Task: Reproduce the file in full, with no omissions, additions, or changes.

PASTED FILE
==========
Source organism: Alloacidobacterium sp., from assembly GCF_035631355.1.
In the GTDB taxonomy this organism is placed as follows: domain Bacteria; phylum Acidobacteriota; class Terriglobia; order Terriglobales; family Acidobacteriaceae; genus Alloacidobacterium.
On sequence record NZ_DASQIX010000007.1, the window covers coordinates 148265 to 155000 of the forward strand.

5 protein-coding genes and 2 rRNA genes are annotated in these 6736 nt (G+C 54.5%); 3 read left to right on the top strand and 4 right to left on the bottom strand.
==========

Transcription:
Source organism: Alloacidobacterium sp., from assembly GCF_035631355.1.
In the GTDB taxonomy this organism is placed as follows: domain Bacteria; phylum Acidobacteriota; class Terriglobia; order Terriglobales; family Acidobacteriaceae; genus Alloacidobacterium.
On sequence record NZ_DASQIX010000007.1, the window covers coordinates 148265 to 155000 of the forward strand.

5 protein-coding genes and 2 rRNA genes are annotated in these 6736 nt (G+C 54.5%); 3 read left to right on the top strand and 4 right to left on the bottom strand.